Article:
Two members of the U.S. House of Representatives are seeking to exempt cryptocurrencies and certain other digital assets from federal securities laws.
The “Token Taxonomy Act” was introduced Thursday by Reps. Warren Davidson and Darren Soto, a move that comes months after a roundtable in Washington, D.C. that sought input about regulatory measures for the industry. According to the text, the bill – among other items – seeks to exclude “digital tokens” from being defined as securities, amending both the Securities Act of 1933 and the Securities Exchange Act of 1934.
That definition has several components, all of which center around a degree of decentralization in which no one person or entity has control over an asset’s development or operation. This ostensibly would clear the way for cryptocurrencies that don’t have a central controller to be spared a securities designation.
The bill defines “digital tokens” as “digital units created… in response to the verification or collection of proposed transactions” (mining, basically) or “as an initial allocation of digital units that will otherwise be created” (as in a pre-mine). These tokens must be governed by “rules for the digital unit’s creation and supply that cannot be altered by a single person or group of persons under common control.”
Going deeper, a “digital token,” according to the text:
“…has a transaction history that…is recorded in a distributed, digital ledger or digital data structure in which consensus is achieved through a mathematically verifiable process; and…after consensus is reached, cannot be materially altered by a single person or group of persons under common control;…is capable of being traded or transferred between persons without an intermediate custodian…”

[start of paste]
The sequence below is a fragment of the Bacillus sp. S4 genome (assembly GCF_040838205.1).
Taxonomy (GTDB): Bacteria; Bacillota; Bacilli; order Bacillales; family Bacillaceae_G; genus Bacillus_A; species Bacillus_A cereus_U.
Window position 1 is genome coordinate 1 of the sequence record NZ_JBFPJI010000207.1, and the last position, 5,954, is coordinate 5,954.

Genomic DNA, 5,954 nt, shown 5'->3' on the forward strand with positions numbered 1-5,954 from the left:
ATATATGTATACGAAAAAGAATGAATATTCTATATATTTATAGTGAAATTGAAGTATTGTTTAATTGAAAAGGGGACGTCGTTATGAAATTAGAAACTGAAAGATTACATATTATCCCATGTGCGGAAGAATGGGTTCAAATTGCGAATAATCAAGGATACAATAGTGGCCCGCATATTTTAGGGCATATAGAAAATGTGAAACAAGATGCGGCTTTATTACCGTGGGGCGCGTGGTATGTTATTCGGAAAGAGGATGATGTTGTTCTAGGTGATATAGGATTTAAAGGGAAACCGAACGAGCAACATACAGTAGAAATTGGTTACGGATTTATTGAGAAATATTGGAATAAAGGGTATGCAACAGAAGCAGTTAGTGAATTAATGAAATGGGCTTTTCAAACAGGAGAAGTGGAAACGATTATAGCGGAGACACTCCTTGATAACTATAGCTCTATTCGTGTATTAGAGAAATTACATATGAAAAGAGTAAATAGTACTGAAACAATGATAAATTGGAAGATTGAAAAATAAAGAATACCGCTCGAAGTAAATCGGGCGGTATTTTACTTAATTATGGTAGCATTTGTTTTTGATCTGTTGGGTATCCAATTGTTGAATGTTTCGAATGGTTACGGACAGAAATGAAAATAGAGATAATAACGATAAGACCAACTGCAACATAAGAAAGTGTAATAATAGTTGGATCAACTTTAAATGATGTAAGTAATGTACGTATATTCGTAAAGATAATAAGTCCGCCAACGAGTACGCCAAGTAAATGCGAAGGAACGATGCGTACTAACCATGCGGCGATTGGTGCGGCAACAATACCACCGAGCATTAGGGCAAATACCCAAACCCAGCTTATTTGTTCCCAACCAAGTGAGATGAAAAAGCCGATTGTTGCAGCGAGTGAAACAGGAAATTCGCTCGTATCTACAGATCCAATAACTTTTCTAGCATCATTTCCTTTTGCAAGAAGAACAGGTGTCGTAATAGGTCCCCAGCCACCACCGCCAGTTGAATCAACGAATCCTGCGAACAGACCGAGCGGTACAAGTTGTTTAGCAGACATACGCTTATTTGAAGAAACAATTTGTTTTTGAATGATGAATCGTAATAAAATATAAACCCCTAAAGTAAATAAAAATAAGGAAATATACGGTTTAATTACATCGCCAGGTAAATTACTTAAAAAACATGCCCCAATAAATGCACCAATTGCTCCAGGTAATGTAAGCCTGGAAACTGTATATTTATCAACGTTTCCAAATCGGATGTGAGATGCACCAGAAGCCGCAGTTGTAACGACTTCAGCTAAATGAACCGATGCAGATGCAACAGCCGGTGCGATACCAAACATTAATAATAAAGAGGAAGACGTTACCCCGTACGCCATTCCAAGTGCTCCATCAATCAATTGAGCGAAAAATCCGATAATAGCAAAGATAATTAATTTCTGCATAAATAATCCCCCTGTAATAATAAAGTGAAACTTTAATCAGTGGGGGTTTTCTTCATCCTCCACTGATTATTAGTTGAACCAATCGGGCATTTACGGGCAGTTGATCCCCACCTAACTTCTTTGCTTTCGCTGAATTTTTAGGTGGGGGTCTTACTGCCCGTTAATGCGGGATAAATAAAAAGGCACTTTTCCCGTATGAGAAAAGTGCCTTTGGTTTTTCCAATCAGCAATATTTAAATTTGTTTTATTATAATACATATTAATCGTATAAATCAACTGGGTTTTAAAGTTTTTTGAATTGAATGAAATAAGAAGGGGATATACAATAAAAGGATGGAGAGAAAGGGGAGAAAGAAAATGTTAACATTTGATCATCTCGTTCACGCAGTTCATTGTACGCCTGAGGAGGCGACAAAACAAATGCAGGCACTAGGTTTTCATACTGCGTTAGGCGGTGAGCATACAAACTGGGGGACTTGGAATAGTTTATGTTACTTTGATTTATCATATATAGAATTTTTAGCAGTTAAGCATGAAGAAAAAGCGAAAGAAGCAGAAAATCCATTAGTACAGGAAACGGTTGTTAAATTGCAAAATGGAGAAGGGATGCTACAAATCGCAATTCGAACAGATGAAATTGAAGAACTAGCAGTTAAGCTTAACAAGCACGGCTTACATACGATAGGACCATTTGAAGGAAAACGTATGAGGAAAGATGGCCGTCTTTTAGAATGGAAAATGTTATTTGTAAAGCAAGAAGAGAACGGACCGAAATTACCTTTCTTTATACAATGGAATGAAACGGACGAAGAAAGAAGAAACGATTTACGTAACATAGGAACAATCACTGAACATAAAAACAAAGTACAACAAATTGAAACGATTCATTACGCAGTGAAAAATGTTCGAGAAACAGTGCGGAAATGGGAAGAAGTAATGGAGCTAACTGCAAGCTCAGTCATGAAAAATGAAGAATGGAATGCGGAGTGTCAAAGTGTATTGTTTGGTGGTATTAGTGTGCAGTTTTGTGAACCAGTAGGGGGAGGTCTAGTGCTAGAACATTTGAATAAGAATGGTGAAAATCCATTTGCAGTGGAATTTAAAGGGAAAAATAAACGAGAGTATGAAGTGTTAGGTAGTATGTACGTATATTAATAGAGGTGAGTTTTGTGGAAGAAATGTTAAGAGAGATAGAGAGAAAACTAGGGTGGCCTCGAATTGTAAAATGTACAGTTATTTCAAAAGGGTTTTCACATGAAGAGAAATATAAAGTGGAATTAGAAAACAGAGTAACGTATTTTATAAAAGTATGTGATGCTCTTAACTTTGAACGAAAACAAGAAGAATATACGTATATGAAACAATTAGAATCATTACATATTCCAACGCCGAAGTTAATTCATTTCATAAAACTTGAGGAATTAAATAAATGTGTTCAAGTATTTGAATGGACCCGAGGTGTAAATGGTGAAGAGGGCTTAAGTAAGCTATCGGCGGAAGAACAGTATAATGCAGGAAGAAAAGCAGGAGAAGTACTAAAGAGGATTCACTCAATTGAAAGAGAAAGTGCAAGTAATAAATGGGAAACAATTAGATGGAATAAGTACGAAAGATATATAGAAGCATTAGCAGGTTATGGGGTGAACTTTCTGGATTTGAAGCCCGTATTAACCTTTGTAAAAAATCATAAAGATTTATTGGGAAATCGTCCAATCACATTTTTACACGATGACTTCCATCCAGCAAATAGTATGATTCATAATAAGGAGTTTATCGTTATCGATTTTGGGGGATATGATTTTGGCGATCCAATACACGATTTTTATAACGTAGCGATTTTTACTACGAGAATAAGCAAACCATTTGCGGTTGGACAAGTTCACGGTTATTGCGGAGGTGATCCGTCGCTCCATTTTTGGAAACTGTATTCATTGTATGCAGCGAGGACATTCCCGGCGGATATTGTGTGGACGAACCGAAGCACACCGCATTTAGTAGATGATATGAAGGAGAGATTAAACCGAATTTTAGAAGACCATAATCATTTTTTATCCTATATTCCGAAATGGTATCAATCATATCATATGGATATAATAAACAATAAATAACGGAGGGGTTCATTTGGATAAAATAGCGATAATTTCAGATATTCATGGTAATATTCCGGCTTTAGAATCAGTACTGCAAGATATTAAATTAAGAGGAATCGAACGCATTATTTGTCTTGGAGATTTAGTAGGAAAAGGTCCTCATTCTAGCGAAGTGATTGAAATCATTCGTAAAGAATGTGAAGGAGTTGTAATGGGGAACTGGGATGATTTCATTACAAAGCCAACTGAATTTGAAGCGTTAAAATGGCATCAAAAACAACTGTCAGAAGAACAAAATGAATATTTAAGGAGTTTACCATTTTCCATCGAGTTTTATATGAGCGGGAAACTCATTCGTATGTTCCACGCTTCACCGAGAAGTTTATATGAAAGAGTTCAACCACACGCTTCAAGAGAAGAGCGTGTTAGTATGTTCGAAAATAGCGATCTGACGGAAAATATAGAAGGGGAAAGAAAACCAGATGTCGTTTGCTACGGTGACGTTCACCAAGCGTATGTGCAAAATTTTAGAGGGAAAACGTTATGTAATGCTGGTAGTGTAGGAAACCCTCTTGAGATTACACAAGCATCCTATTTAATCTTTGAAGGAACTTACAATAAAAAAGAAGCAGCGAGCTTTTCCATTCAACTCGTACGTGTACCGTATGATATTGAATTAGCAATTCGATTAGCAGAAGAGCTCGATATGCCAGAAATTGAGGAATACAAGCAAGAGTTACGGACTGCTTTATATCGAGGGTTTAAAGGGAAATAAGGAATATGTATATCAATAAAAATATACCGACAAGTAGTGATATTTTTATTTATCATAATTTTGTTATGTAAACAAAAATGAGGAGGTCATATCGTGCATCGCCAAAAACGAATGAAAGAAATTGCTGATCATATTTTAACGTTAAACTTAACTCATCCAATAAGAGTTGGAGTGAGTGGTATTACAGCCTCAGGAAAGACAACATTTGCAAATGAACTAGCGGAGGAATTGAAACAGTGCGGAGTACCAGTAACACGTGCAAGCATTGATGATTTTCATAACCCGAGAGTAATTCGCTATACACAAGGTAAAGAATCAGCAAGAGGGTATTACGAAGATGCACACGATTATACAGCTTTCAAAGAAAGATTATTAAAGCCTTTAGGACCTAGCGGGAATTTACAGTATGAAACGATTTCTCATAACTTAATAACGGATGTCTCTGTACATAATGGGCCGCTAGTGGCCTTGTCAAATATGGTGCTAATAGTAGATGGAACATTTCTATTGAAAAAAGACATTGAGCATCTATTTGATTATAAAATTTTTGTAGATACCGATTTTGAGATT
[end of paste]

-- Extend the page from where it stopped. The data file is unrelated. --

And, perhaps most notably, under the bill’s definition, a digital token “is not a representation of a financial interest in a company, including an ownership or debt interest or revenue share.”
“This bill provides the certainty American markets need to compete with Singapore, Switzerland, and others who are aggressively growing their blockchain economies,” Davidson said in a statement. “To be certain, there will be other regulatory initiatives at some point, but this legislation is an essential first step to keeping this market alive in the United States.”
The bill includes other crypto-friendly measures as well, including parts that focus on the tax implications of buying, selling or using cryptocurrencies.
For example, it mirrors language in a bill introduced in September 2017 that sought to create a de minimis exemption for purchases made with cryptocurrency. As noted at the time, because the U.S. Internal Revenue Service treats cryptocurrencies as a kind of property, transactions involving bitcoin, for example, trigger a capital-gains taxable event when spent, even in trivial amounts.
“The amount of gain excluded from gross income under subsection (a) with respect to a sale or exchange of virtual currency shall not exceed $600,” the new bill states.
Similarly, the bill seeks to make exchanges of one cryptocurrency for another tax-exempt and to create an additional exemption for individual retirement accounts (IRAs) alongside those that exist for gold bullion and other precious metal coins.
The Washington, D.C. industry advocacy group Coin Center celebrated the bill in a blog post on Thursday. “We are happy to see continued action from Congress to implement common-sense clarifications and adjustments to the regulatory treatment of cryptocurrencies,” wrote senior research fellow James Foust.
The bill’s submission caps an active year on Capitol Hill for discussion of cryptocurrencies, having seen a series of hearings in both chambers of Congress.
Thursday’s proposals aside, the lawmakers suggested in statements that the bill seeks to lay the groundwork for further regulatory measures.
“While this legislation is a great first step, we are looking for feedback. The Federal Trade Commission (FTC) has a history of policing web services, while the Commodities Futures Trading Commission (CFTC) has authority over commodity derivatives,” Rep. Soto said.
“To what extent does the jurisdiction of the FTC apply to digital tokens?” he continued. “Can we address this issue in this legislation or will we need subsequent legislation to effectively regulate this emerging sector?”